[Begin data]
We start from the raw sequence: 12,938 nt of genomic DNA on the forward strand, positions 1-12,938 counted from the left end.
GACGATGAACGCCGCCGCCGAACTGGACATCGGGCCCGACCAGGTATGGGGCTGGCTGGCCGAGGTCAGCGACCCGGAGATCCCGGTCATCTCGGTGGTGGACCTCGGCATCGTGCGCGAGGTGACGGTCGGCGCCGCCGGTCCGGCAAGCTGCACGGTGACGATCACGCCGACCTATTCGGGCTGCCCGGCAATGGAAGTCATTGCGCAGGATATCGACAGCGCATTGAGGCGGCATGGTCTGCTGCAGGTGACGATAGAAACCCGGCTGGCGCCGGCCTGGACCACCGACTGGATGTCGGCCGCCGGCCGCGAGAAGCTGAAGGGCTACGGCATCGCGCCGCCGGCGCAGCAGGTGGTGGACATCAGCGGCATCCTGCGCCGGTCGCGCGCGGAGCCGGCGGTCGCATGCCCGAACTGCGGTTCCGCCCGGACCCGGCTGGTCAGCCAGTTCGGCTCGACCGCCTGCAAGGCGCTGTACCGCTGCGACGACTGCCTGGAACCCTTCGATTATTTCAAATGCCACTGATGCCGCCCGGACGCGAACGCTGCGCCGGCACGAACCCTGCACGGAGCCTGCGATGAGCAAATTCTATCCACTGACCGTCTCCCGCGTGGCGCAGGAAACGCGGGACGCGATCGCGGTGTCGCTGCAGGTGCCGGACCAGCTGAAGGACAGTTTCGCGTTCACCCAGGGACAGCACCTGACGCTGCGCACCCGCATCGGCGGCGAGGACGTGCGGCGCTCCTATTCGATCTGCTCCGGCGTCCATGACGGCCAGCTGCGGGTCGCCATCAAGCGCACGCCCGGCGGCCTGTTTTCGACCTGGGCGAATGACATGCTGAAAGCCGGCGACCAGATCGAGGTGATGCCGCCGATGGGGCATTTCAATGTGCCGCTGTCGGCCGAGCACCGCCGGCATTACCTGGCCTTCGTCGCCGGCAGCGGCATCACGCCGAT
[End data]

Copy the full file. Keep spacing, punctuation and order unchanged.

We start from the raw sequence: 12,938 nt of genomic DNA on the forward strand, positions 1-12,938 counted from the left end.
GACGATGAACGCCGCCGCCGAACTGGACATCGGGCCCGACCAGGTATGGGGCTGGCTGGCCGAGGTCAGCGACCCGGAGATCCCGGTCATCTCGGTGGTGGACCTCGGCATCGTGCGCGAGGTGACGGTCGGCGCCGCCGGTCCGGCAAGCTGCACGGTGACGATCACGCCGACCTATTCGGGCTGCCCGGCAATGGAAGTCATTGCGCAGGATATCGACAGCGCATTGAGGCGGCATGGTCTGCTGCAGGTGACGATAGAAACCCGGCTGGCGCCGGCCTGGACCACCGACTGGATGTCGGCCGCCGGCCGCGAGAAGCTGAAGGGCTACGGCATCGCGCCGCCGGCGCAGCAGGTGGTGGACATCAGCGGCATCCTGCGCCGGTCGCGCGCGGAGCCGGCGGTCGCATGCCCGAACTGCGGTTCCGCCCGGACCCGGCTGGTCAGCCAGTTCGGCTCGACCGCCTGCAAGGCGCTGTACCGCTGCGACGACTGCCTGGAACCCTTCGATTATTTCAAATGCCACTGATGCCGCCCGGACGCGAACGCTGCGCCGGCACGAACCCTGCACGGAGCCTGCGATGAGCAAATTCTATCCACTGACCGTCTCCCGCGTGGCGCAGGAAACGCGGGACGCGATCGCGGTGTCGCTGCAGGTGCCGGACCAGCTGAAGGACAGTTTCGCGTTCACCCAGGGACAGCACCTGACGCTGCGCACCCGCATCGGCGGCGAGGACGTGCGGCGCTCCTATTCGATCTGCTCCGGCGTCCATGACGGCCAGCTGCGGGTCGCCATCAAGCGCACGCCCGGCGGCCTGTTTTCGACCTGGGCGAATGACATGCTGAAAGCCGGCGACCAGATCGAGGTGATGCCGCCGATGGGGCATTTCAATGTGCCGCTGTCGGCCGAGCACCGCCGGCATTACCTGGCCTTCGTCGCCGGCAGCGGCATCACGCCGAT